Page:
Almost all MRSA skin infections can be effectively treated by drainage of pus with or without antibiotics. More serious infections, such as pneumonia, bloodstream infections, or bone infections, are very rare in healthy people who get MRSA skin infections.
Locations where the five Cs are common include schools, dormitories, military barracks, households, correctional facilities, and day care centers.
When MRSA skin infections occur, cleaning and disinfection should be performed on surfaces that are likely to contact uncovered or poorly covered infections. Cleaning surfaces with detergent-based cleaners or Environmental Protection Agency (EPA)-registered disinfectants is effective at removing MRSA from the environment. Bleach and water is an inexpensive way to clean, and spraying it on surfaces is very effective. It is important to read the instruction labels on all cleaners to make sure they are used safely and appropriately. Environmental cleaners and disinfectants should not be used to treat infections. The EPA provides a list of EPA-registered products effective against MRSA.
Students with active infections should be excluded from activities where skin-to-skin contact is likely to occur (i.e., sports) until their infections are healed, however as long as the infection site is well covered, the student may attend regular classes.
In the troposphere, the air closest to the Earth's surface, ground-level or "bad" ozone is a pollutant that is a significant health risk, especially for children with asthma . It also damages crops, trees, and other vegetation. It is a main ingredient of urban smog.
Motor vehicle exhaust and industrial emissions, gasoline vapors, and chemical solvents as well as natural sources emit NOx and VOC that help form ozone. Ground-level ozone is the primary constituent of smog. Sunlight and hot weather cause ground-level ozone to form in harmful concentrations in the air. As a result, it is known as a summertime air pollutant.
Weather plays a key role in ozone formation. The highest ozone levels are usually recorded in summer months when temperatures approach the high 80s and 90s and when the wind is stagnant or light.
High levels of ozone pollution often affect healthy people who work or exercise outdoors and can cause breathing difficulties, eye irritation, and reduced resistance to lung infections and colds with exposure for prolonged periods. It can worsen pre-existing health conditions for many individuals with various respiratory illnesses.
The Mid-South Clean Air Coalition is an open gathering of public and private organizations working collectively to improve local air quality. The Memphis and Shelby County Health Department Air Pollution Section and state and federal agencies work in concert with the coalition to focus on two primary areas: compliance and public outreach.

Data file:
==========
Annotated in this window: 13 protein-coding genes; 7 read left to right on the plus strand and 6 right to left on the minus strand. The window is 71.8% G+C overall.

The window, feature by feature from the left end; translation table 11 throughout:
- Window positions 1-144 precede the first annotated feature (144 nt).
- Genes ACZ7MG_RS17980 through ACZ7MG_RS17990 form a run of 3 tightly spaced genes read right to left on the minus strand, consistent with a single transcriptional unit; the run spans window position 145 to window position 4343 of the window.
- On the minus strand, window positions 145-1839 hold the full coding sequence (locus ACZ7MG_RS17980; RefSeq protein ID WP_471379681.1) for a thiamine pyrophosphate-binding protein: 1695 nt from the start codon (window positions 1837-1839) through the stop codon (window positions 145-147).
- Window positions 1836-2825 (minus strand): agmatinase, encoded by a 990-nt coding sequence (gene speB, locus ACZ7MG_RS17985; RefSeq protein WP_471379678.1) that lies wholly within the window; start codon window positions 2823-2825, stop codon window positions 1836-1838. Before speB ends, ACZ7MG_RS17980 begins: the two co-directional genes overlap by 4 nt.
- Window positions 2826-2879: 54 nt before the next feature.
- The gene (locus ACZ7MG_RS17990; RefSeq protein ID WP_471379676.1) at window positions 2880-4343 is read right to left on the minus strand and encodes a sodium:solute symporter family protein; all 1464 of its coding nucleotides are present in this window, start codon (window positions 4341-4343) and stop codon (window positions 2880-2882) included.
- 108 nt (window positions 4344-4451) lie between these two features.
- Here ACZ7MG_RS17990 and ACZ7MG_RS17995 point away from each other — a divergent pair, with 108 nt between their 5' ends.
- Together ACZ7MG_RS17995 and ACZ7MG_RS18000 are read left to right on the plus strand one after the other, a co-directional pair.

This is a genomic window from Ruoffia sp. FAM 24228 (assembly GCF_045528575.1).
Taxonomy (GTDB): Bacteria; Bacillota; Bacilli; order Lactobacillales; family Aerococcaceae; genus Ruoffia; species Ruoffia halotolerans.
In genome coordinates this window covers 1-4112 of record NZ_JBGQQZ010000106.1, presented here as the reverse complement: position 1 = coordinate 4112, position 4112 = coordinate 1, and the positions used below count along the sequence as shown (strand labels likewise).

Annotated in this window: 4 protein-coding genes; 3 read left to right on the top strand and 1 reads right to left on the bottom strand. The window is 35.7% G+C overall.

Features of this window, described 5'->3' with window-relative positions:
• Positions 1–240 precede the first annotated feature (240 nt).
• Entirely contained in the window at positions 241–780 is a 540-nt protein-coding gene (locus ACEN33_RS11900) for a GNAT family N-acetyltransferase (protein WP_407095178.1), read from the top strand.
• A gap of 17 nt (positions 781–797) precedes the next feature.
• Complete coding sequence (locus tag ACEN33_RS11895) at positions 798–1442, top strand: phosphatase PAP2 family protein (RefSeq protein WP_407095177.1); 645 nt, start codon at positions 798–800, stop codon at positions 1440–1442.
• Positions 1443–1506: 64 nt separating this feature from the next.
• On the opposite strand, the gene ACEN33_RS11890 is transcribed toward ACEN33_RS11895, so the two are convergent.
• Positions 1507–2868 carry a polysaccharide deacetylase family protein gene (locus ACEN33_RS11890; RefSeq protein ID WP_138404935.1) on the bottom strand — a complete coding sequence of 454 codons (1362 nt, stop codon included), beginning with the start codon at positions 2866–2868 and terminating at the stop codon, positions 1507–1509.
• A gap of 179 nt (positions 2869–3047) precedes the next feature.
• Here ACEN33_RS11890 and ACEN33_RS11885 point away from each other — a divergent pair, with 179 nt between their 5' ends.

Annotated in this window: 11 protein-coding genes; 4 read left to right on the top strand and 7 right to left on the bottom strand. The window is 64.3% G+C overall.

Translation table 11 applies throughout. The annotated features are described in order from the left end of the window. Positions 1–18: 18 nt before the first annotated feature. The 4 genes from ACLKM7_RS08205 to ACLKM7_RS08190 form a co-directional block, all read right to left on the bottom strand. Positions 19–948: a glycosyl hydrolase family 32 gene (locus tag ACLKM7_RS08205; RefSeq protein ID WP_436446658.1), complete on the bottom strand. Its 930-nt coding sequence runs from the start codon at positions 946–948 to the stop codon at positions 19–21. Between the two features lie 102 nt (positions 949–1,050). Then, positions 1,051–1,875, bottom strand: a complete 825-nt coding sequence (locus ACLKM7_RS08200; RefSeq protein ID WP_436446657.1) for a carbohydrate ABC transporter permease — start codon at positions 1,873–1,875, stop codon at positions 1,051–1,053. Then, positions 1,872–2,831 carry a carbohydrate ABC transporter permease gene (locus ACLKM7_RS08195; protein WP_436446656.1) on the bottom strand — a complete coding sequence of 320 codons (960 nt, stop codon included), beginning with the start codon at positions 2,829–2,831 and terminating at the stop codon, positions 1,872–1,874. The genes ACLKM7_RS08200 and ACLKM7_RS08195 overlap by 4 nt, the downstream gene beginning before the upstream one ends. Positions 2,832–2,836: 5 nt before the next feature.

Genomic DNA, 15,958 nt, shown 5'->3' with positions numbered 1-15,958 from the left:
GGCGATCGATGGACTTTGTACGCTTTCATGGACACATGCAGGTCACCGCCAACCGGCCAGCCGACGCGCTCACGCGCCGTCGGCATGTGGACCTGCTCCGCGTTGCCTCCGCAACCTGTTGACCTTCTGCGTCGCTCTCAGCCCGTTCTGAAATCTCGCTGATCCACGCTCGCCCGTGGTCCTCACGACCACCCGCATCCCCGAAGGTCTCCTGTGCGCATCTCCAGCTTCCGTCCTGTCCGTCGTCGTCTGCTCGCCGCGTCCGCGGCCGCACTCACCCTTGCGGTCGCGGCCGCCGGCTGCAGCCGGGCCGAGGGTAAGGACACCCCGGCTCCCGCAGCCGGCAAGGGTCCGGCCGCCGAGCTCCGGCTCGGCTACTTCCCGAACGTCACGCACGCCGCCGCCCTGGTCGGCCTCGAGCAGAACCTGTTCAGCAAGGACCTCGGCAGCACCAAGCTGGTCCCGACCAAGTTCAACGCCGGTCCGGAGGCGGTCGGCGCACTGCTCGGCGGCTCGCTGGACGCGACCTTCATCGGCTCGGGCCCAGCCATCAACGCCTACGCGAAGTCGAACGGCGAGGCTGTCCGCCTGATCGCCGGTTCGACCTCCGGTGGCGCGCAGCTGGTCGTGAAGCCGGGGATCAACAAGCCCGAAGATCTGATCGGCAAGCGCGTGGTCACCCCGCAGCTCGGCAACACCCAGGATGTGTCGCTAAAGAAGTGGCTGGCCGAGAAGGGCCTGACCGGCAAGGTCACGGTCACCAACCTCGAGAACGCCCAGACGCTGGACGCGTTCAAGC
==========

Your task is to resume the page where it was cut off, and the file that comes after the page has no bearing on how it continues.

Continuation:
The Mid-South Clean Air Coalition is asking citizens to take care of their summer air by making voluntary changes in behavior to ensure that Shelby and Crittenden County have clean air and meet federal air quality standards.
The symptoms of pertussis occur in phases. The first phase, which lasts one to two weeks, is usually with mild upper respiratory symptoms (cold like symptoms with occasional mild cough). During the second phase, which lasts one to six weeks, the cough can progress to severe spasms often with the characteristic respiratory whoop, followed by vomiting. Fever is minimal. Older children and adults may have persistent cough with no whoop. During the third phase, which can last for several months, there is gradual reduction of the coughing spasms. Generally, the duration of pertussis is six to 10 weeks with more than half of the cases lasting less than six weeks.
All children should receive a series of five doses of a vaccine containing pertussis such as Diphtheria, Tetanus, and acellular Pertussis vaccine (DTaP); Diphtheria, Tetanus, and acellular Pertussis vaccine (DTP); or combinations of other vaccines that contain DTaP or DTP.
When the virus enters the blood stream, it may localize in the brain causing inflammation of the brain cells and surrounding membranes. The brain tissue swells and can cause destruction of nerve cells, bleeding within the brain, and brain damage.
To contract SLE, you have to be bitten by an infected mosquito. Although the percentage of people who are bitten by an infected mosquito and actually get SLE is low, proper precautions should still taken in areas where culex genus mosquitoes live. Increased awareness and prevention methods are key to helping keep the number of SLE cases to a minimum.